Second scene. In Attila's tent the King, startled out of a dream, describes to his servant Uldino the frightful scene that awoke him: at the gates of Rome, an old man barred his way and spoke these words: "Your sole enterprise has been to chastise mortals; but stop now, since this is the kingdom of the gods." Pulling himself together, Attila rallies his men for a new victory.

 

Third scene. In Attila's camp singing is heard as a procession of women and children approaches. They are carrying palm fronds, and at their head is the Bishop of Rome, Leone—the same old man as appeared to Attila in his dream. Leone speaks the very same words, and Attila fancies he can see two gigantic figures with flashing eyes and swords standing in his path. The King of the Huns drops onto his knees, to his men's surprise.

 

Act II
First scene. In Ezio's camp, the Roman General reads out a message from youthful Emperor Valentinian: an armistice has been signed with the Huns and he must return to Rome. Ezio despairs at the empire's decadence compared with its glorious past. Servants of Attila's arrive to invite him to a banquet. One of them lingers after the others have left. It's Foresto, who exhorts him to have his legionaries at the ready to set upon the Huns during the feast. Ezio is excited at the thought of avenging his country and regaining its lost honour. Should he die in the attempt, he'll go down in history as the Last of the Romans.

 

Second scene. In Attila's camp the Huns are preparing the banquet. A trumpet call announces the arrival of the Romans, and Attila bids the General welcome. The Druids caution the King against sitting next to his former enemies. Attila commands the priestesses to sing and play their lyres. When the singing is over, a strong gust of wind extinguishes the torchlight. Ezio repeats his suggestion to Attila, who turns him down again. Foresto explains to Odabella that Uldino will bring a poisoned goblet for Attila. As the King lifts it to his lips, Odabella stops him—to the surprise of Foresto, who thinks she's two-timed him. The King is about to kill him, but Odabella claims the right to punish the traitor. Attila agrees; and as a reward for saving his life, he promises to marry her and make her his queen. Odabella urges Foresto to flee, while he—not yet recovered from his surprise—hopes to be able to avenge himself soon. The Huns clamour for a return to war, to do away with the treacherous Romans.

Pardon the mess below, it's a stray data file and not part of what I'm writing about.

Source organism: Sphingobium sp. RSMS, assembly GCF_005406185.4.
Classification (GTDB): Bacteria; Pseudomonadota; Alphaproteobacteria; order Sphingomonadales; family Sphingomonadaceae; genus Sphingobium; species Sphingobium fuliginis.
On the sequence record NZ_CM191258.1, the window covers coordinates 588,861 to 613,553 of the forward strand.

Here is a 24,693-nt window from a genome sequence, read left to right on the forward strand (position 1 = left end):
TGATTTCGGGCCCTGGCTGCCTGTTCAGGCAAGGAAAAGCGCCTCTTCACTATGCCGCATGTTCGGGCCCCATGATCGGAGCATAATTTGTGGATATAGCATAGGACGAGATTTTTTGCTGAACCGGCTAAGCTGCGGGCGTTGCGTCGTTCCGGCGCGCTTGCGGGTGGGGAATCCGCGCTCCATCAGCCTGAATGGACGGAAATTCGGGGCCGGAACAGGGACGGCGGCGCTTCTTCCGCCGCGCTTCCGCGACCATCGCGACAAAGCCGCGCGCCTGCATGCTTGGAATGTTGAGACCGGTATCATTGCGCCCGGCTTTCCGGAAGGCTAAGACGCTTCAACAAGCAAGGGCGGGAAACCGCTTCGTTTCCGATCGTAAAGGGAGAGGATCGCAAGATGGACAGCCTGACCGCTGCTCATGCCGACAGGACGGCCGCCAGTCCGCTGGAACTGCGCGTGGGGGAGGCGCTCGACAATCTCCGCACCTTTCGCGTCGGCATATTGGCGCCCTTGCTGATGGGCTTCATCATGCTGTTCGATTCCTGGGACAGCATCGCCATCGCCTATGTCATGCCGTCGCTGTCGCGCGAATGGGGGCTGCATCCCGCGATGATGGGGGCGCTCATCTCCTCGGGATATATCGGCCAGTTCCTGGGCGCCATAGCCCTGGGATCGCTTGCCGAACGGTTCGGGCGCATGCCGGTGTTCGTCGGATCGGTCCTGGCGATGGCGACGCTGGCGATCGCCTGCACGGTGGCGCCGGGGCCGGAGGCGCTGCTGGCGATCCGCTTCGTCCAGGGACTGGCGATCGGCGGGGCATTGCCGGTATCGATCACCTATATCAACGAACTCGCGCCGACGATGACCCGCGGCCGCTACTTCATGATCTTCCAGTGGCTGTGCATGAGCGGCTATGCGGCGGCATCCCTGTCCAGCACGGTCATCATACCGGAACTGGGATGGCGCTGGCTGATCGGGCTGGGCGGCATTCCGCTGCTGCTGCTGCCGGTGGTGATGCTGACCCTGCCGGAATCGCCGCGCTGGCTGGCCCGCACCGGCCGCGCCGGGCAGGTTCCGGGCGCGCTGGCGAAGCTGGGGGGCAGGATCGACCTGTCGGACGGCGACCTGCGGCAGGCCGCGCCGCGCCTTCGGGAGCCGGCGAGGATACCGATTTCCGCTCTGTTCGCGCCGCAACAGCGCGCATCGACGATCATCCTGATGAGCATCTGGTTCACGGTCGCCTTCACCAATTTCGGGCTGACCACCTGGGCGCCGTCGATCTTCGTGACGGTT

Act III
In a forest near the camp, Foresto is waiting for Uldino, who is to let him know at what time Attila and Odabella are to be wed; once again, he laments Odabella’s betrayal of him. Ezio arrives and explains to Foresto that his men are ready to ambush the Huns. The singing of the wedding party is heard in the distance. Odabella appears, wearing a royal cape and crown, and imploring her father's spirit to forgive her for agreeing to marry the man who killed him. Foresto confronts her, accusing her of betrayal, while she protests her innocence. Attila enters in search of his bride. Finding her with Foresto and Ezio, he accuses her too of treason. Odabella reminds him that he killed her father. Shouts are heard as the Huns are caught off guard by the Romans. Foresto is about to kill Attila, but Odabella fatally wounds him, invoking her dead father's memory. Attila slumps to the ground as the Romans claim a new victory.